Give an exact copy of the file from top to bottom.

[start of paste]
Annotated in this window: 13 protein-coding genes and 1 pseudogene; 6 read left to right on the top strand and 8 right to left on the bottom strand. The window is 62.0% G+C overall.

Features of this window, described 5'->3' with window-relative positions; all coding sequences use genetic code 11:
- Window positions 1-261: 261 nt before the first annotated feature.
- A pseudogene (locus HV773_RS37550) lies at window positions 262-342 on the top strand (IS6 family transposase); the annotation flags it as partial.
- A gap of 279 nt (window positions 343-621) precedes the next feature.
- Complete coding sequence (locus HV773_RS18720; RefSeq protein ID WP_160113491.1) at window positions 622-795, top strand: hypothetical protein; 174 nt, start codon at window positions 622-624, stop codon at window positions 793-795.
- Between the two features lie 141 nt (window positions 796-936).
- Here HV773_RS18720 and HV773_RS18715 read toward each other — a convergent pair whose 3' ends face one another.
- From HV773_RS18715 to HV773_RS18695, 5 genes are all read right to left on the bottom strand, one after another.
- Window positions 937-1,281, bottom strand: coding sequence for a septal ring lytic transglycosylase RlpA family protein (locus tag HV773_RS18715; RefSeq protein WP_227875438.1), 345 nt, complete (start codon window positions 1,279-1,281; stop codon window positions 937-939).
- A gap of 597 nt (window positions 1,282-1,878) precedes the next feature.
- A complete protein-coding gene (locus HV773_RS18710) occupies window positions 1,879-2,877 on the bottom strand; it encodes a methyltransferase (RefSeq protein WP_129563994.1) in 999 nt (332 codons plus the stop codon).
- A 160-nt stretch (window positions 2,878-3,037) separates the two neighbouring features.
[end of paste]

Annotated in this window: 13 protein-coding genes and 1 pseudogene; 6 read left to right on the top strand and 8 right to left on the bottom strand. The window is 62.0% G+C overall.

Features of this window, described 5'->3' with window-relative positions; all coding sequences use genetic code 11:
- Window positions 1-261: 261 nt before the first annotated feature.
- A pseudogene (locus HV773_RS37550) lies at window positions 262-342 on the top strand (IS6 family transposase); the annotation flags it as partial.
- A gap of 279 nt (window positions 343-621) precedes the next feature.
- Complete coding sequence (locus HV773_RS18720; RefSeq protein ID WP_160113491.1) at window positions 622-795, top strand: hypothetical protein; 174 nt, start codon at window positions 622-624, stop codon at window positions 793-795.
- Between the two features lie 141 nt (window positions 796-936).
- Here HV773_RS18720 and HV773_RS18715 read toward each other — a convergent pair whose 3' ends face one another.
- From HV773_RS18715 to HV773_RS18695, 5 genes are all read right to left on the bottom strand, one after another.
- Window positions 937-1,281, bottom strand: coding sequence for a septal ring lytic transglycosylase RlpA family protein (locus tag HV773_RS18715; RefSeq protein WP_227875438.1), 345 nt, complete (start codon window positions 1,279-1,281; stop codon window positions 937-939).
- A gap of 597 nt (window positions 1,282-1,878) precedes the next feature.
- A complete protein-coding gene (locus HV773_RS18710) occupies window positions 1,879-2,877 on the bottom strand; it encodes a methyltransferase (RefSeq protein WP_129563994.1) in 999 nt (332 codons plus the stop codon).
- A 160-nt stretch (window positions 2,878-3,037) separates the two neighbouring features.